On The Subject Of Stoichiometry

Bless You?

Oh no! Someone has accidentally mixed up the acids you were working with! Now it’s your job to successfully titrate with the correct bases before the acids can burn through your table.

This module is disarmed by successfully neutralizing both acids at the same time. In order to solve this module, you must deduce the types of bases you need and how much you need in grams. Additionally, you need to figure out what salts you will end up with and if the resulting combination will produce a gas. Watch out though, some of those gases can be toxic.

To control the module, use the following:

  1. The two white buttons on the left of the top display traverse the list of bases and salts.
  2. The indicator button (to the right of the top display) switches between the two bases and the two salts that are being submitted. The blue text indicates one of the base/salt pairs to be submitted, the red text indicates the other. Whichever is currently displayed will be the one submitted when clicking Titrate.
  3. The black base/salt button above the reaction vessel switches between bases and salts.
  4. For each vent, there is a green vent button and a red filter button that toggle the vents and toxicity filter respectively.
  5. Once the appropriate conditions are set, press “Titrate” to confirm the solution.

An incorrect input yields a strike. The correct answer will not change. Useful information may be found in Appendix: CH3M15TRY.

Identifying the Acids

For the first acid, follow the flow chart normally; for the second acid, follow the flow chart, but invert the answer to each question. e.g. Yes becomes No

A Empty port plate? B C Lit > Unlit? D Modules > bomb starting time in minutes? Are there needy modules? Sum of Serial # digits ≥ 12? Ports > last serial # digit? Serial number contains a vowel? Batteries odd? Any D batteries? Serial # digits ≥ letters? Serial # last digit odd? E Ports ≤ indicators? F G Sum of Serial # letters ≥ 20? H I Lit BOB? J START HERE YES NO YES NO YES NO YES NO YES NO YES NO YES NO YES NO YES NO YES NO YES NO YES NO YES NO YES NO
Table 1: Acids
LetterAcid NameFormulaAnion
AHydrofluoric AcidHFF-
BSulfuric AcidH2SO4 SO42-
CNitric AcidHNO3 NO3-
DPhosphoric AcidH3PO4 PO43-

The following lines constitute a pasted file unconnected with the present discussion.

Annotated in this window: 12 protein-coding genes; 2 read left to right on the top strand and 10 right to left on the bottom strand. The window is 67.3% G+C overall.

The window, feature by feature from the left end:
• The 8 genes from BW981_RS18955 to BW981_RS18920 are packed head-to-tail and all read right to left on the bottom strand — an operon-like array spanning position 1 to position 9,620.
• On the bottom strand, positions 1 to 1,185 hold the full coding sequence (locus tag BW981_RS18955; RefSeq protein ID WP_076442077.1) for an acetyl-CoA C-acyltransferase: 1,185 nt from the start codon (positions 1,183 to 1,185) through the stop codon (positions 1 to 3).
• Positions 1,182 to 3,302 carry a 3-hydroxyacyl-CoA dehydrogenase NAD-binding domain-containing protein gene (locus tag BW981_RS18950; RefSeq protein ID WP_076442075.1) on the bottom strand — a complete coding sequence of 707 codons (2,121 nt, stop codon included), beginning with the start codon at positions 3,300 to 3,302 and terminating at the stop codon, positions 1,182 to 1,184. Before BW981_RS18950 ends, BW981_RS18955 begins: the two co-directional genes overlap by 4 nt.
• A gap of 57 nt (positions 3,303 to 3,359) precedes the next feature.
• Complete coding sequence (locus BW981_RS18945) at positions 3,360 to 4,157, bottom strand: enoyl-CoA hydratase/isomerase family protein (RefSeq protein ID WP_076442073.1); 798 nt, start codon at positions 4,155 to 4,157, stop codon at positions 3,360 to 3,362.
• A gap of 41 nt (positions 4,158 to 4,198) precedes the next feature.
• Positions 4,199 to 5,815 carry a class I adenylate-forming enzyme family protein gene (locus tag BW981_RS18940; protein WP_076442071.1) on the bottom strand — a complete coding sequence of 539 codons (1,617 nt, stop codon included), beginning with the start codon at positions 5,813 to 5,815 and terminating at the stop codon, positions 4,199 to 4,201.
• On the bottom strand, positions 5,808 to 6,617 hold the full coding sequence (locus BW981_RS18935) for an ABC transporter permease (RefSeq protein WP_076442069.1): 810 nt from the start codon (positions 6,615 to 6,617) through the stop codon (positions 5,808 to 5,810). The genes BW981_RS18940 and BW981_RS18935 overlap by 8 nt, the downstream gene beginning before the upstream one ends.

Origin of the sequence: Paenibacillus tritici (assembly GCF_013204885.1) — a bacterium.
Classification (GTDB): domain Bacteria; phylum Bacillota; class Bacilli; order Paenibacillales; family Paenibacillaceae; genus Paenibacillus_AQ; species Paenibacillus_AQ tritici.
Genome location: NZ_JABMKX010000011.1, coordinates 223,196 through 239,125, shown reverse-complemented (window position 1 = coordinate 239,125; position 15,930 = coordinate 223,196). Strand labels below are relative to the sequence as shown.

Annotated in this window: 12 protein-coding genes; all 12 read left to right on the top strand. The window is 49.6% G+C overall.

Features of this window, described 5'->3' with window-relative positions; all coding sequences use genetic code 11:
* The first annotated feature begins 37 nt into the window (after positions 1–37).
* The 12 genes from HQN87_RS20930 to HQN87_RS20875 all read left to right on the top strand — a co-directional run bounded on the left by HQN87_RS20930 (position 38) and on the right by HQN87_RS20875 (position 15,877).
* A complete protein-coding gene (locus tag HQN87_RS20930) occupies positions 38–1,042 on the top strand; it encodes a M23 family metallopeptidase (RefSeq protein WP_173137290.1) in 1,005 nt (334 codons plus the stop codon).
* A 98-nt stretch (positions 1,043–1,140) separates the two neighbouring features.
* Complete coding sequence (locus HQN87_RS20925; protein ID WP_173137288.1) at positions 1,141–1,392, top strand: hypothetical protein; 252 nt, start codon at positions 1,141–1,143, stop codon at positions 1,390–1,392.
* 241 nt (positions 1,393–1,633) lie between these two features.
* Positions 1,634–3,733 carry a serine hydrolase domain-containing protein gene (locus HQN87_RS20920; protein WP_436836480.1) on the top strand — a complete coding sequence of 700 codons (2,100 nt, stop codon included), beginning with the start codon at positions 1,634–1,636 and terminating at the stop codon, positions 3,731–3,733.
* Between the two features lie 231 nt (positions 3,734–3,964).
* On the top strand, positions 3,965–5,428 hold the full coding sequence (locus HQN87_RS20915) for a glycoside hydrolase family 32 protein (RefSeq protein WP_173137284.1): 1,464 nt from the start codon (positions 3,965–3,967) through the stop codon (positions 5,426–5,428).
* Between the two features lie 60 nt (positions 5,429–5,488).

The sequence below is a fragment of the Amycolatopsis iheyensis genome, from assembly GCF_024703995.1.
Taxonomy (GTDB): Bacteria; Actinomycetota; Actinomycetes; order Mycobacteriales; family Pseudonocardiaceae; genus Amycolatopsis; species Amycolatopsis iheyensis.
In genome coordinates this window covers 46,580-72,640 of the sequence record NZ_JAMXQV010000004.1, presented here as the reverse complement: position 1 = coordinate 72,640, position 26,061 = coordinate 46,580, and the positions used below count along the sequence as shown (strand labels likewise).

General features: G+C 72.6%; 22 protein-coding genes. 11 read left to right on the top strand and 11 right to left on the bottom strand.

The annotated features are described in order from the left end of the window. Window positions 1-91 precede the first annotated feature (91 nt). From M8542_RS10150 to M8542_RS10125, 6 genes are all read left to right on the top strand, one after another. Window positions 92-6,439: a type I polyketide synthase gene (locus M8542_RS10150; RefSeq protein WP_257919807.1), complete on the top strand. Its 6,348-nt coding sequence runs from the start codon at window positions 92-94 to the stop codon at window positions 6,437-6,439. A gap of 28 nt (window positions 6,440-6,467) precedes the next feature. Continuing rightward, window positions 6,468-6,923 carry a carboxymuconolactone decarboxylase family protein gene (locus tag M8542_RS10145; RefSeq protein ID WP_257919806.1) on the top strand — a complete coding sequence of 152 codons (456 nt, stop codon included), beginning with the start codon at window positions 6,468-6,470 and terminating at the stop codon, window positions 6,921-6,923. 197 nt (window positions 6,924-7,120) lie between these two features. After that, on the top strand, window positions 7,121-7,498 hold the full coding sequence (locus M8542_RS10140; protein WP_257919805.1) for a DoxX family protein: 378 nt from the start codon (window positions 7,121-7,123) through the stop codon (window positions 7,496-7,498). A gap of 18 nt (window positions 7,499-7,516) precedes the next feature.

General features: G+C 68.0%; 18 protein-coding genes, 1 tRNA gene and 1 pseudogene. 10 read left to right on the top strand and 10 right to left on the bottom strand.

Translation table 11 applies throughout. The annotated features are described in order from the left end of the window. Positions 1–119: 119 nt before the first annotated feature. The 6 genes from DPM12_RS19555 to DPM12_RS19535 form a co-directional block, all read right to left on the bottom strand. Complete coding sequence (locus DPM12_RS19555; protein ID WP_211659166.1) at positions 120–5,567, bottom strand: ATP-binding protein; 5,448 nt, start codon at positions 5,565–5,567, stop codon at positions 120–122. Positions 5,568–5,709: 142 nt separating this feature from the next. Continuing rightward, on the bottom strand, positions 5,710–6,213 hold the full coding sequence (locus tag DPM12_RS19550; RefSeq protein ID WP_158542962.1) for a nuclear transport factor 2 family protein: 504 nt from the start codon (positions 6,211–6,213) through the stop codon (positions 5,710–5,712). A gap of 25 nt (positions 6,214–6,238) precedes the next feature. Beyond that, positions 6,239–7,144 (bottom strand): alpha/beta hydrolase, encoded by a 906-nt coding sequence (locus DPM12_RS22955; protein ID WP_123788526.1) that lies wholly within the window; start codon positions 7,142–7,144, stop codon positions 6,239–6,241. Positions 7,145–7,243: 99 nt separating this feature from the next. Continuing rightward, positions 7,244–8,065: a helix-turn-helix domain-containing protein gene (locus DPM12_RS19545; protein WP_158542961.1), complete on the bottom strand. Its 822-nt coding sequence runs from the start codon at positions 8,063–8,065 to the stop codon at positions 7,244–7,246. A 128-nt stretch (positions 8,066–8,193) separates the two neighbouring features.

EHydrochloric AcidHClCl-
FHydrobromic AcidHBrBr-
GCarbonic AcidH2CO3 CO32-
HFluoroboric AcidHBF4BF4-
IAcetic AcidHC2H3O2 C2H3O2-
JTriflic AcidCF3SO3H * CF3SO3- *
* = Triflic Acid is often represented as HOTf, where Tf is triflate, SO2CF3.

However!

If you have exactly two batteries in one holder, and a lit FRK indicator, then you have AzidoAzideAzide (AAA for short). This is the most explosive compound man has ever created. Lucky for you, we here at the KTaNE Lab have protocols in place for this. Leave it alone and refer to your flow chart. Go through it once to get what your acid would have been. Calculate the molar mass of one mole of that acid, truncate, and then click submit when the two seconds digits of the timer are equal to that number. If the number is sixty or higher, then take the digital root and submit when the seconds digits are equal to that number. Remember to prepend a zero if you need one!


Determining the Bases for Neutralization

On the module, the two acids have flowed into one beaker and are now emitting a single color. Based on this color, refer to Table 2 to find the correct two bases to make that color white. If the color shown on the module is a primary color (RGB), then the other two primary colors must be chosen. If the color shown on the module is a secondary color, then the other two secondary colors must be chosen. Finally, if the color on the module is black or white, then black and white must be used. Whatever color comes first in the table is used for the first acid, and the second is used for the second acid. However, the bases may not represent the color shown in the table. To determine the offsets, do the following:

Table 2: Bases
Base Initial Color Cation
0 NaOH (R)ed Na+
1 NaHCO3 (G)reen Na+
2 KOH (B)lue K+
3 NH3 (C)yan NH4+
4 LiOH (M)agenta Li+
5 LiC4H9 (Y)ellow Li+
6 NaNH2 Blac(K) Na+
7 Mg(OH)2 (W)hite Mg2+

For the first offset:

  1. Start with the last digit of the serial number and add the number of indicators with a matching letter in the phrase
    GET A LAB COAT
  2. For each of those indicators that are lit, double your number.
  3. For each of those indicators that are unlit, subtract 3 from your number.
  4. Take the digital root of your number and this is your offset for your first base.

For the second offset:

  1. Start with the first digit of the serial number times the number of ports.
  2. If there is a Parallel port or a DVI-D port, take the sum of the alphabetic positions of all the letters in the serial number and add it to your number.
  3. If there is a PS2 port or an RCA port, convert the fourth and fifth characters of the serial number to their alphabetic positions and add them to your number.